Warning: This post contains spoilers for the first seven episodes of HBO’s Westworld
After last week’s big reveal that Bernard (Jeffrey Wright) is a Host, everything we thought we knew about the “real” world of Westworld is suddenly thrown into doubt. In a series about the existential crises of sentient robots coming to grips with their own realities, this fork in the road was going to come sooner or later. But with only three episodes left to go this season, there are bound to be a lot more forks before we ride that train back home.
Here are seven questions worth noodling over when you sit down to watch Sunday night.
The maze is the McGuffin of season 1: It set the Man in Black (Ed Harris) off on his brutal quest, apparently in search of the secret behind what gives the Hosts life. Also, Bernard tells Dolores (Evan Rachel Wood) that if she reaches the center, she can, perhaps, be free — though the concept of freedom in this world has been decidedly corrupted by Robert Ford (Anthony Hopkins).
The maze emblem that mysteriously appears inside the bloody scalp of Kissy (Eddie Rouse) gradually starts popping up everywhere, either to remind the character of his or her quest or to serve as a giant red herring. Remember, the same guy who brought you the Dharma Initiative and its ubiquitous logo in Lost executive produces Westworld, so don’t be surprised if the show gets a little J.J. Abrams-y.
There’s one big mind-bending fan hypothesis out there that Bernard is really Arnold — a copy of him, that is. Ford has shown he can synthesize robot versions of people who actually existed, and the closeness of their relationship — modified with a little subservience on Bernard’s part — could be the same as what Ford and Arnold had. The idea that Bernard has been at Westworld “forever” could therefore be much more than euphemistic.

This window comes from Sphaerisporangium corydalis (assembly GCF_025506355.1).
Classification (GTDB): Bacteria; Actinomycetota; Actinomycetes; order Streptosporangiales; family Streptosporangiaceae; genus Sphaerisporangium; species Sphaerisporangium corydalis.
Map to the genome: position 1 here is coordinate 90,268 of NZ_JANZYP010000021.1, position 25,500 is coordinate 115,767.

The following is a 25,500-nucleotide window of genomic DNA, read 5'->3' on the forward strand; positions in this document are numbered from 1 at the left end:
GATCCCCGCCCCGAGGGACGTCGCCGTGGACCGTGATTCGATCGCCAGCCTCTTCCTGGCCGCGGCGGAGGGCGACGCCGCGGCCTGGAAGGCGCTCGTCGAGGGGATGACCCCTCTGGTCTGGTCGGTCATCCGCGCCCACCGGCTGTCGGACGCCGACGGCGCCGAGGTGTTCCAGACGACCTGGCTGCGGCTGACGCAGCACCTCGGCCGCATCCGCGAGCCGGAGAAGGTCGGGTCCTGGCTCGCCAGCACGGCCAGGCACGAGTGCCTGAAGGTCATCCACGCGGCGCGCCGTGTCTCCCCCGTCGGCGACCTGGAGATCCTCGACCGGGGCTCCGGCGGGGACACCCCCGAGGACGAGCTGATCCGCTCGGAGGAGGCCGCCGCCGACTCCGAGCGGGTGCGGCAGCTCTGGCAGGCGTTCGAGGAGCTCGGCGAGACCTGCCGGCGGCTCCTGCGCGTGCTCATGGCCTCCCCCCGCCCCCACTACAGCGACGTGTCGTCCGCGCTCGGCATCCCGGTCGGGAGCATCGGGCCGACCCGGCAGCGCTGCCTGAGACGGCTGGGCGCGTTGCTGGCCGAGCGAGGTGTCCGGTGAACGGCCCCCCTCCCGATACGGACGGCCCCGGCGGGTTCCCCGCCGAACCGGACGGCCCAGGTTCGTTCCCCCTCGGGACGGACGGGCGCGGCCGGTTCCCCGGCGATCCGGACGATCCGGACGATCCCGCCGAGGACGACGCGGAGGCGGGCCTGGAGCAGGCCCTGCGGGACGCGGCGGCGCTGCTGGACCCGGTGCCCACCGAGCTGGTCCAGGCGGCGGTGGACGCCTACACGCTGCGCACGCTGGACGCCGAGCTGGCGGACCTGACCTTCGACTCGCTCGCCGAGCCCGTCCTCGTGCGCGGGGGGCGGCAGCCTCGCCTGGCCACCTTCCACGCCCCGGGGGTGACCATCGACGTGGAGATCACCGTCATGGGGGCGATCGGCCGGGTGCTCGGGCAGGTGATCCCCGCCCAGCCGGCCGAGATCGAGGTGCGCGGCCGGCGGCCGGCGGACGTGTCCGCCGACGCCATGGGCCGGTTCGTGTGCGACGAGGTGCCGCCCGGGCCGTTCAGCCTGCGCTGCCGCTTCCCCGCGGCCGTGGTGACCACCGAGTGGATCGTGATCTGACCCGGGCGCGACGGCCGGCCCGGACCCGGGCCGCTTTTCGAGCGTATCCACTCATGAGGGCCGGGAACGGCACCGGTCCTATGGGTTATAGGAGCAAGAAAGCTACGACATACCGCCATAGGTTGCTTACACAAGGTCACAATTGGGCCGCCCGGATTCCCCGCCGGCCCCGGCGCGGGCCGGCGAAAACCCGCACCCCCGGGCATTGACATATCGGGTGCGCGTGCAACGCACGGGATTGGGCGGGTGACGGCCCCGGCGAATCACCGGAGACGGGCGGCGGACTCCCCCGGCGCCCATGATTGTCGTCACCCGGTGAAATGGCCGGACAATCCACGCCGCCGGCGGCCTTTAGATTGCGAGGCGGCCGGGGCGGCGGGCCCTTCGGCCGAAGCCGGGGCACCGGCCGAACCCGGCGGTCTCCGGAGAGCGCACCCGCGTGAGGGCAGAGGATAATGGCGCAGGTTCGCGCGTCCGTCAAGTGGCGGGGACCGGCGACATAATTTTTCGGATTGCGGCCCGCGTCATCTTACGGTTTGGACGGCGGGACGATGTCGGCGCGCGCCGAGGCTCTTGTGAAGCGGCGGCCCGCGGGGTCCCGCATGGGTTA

But more unsettling is the question of whether Bernard has ever interacted with people outside of Westworld. The dead son is easily explained away as narrative programming and a manufactured photograph. (Note that Ford is the first person to mention Charlie by name in episode three, when he pointedly says, “I know that the death of your son, Charlie, weighs heavily on you.”) But Bernard has a wife, whom he videoconferences in a room full of people who can see her, and who also remembers their son. Is she a real person? Did Ford build a whole wife for Bernard? Or is that projection another sort of lie?
If we are to believe Arnold is really, totally dead, then Ford’s theory that first-generation Hosts like Dolores are accessing bits of code Arnold programmed decades earlier is the only way they could be hearing his voice now. That hypothesis meshes with Arnold’s pyramid of consciousness, designing Hosts to hear coded instructions as voices in their head.
The problem is, the voice seems to know what the Hosts are doing, and can interact with them in real time. It certainly stands to reason that in this futuristic sci-tech world, programmers could write code that could lie dormant for 35 years and then come to life, but it would unlikely be able to get feedback on their location and thoughts and respond accordingly.
Besides, Elsie (Shannon Woodward) was on the brink of revealing that someone is using the pirated satellite relay to actually speak to the Hosts, which leads us to…